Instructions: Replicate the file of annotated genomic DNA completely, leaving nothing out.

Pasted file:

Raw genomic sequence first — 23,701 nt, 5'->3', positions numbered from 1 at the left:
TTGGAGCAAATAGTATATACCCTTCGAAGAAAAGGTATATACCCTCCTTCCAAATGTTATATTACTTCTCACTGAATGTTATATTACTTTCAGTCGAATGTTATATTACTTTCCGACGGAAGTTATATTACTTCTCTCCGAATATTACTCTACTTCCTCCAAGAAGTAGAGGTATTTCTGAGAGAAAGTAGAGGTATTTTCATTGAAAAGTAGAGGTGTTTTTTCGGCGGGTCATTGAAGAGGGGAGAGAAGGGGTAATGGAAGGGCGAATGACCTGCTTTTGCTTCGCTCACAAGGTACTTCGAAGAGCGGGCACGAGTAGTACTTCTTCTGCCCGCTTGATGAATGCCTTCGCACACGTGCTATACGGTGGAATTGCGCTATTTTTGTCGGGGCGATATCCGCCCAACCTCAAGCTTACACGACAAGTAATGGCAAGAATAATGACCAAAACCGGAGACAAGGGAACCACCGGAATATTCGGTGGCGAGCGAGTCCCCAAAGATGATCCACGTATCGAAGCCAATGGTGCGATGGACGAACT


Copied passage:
Raw genomic sequence first — 23,701 nt, 5'->3', positions numbered from 1 at the left:
TTGGAGCAAATAGTATATACCCTTCGAAGAAAAGGTATATACCCTCCTTCCAAATGTTATATTACTTCTCACTGAATGTTATATTACTTTCAGTCGAATGTTATATTACTTTCCGACGGAAGTTATATTACTTCTCTCCGAATATTACTCTACTTCCTCCAAGAAGTAGAGGTATTTCTGAGAGAAAGTAGAGGTATTTTCATTGAAAAGTAGAGGTGTTTTTTCGGCGGGTCATTGAAGAGGGGAGAGAAGGGGTAATGGAAGGGCGAATGACCTGCTTTTGCTTCGCTCACAAGGTACTTCGAAGAGCGGGCACGAGTAGTACTTCTTCTGCCCGCTTGATGAATGCCTTCGCACACGTGCTATACGGTGGAATTGCGCTATTTTTGTCGGGGCGATATCCGCCCAACCTCAAGCTTACACGACAAGTAATGGCAAGAATAATGACCAAAACCGGAGACAAGGGAACCACCGGAATATTCGGTGGCGAGCGAGTCCCCAAAGATGATCCACGTATCGAAGCCAATGGTGCGATGGACGAACT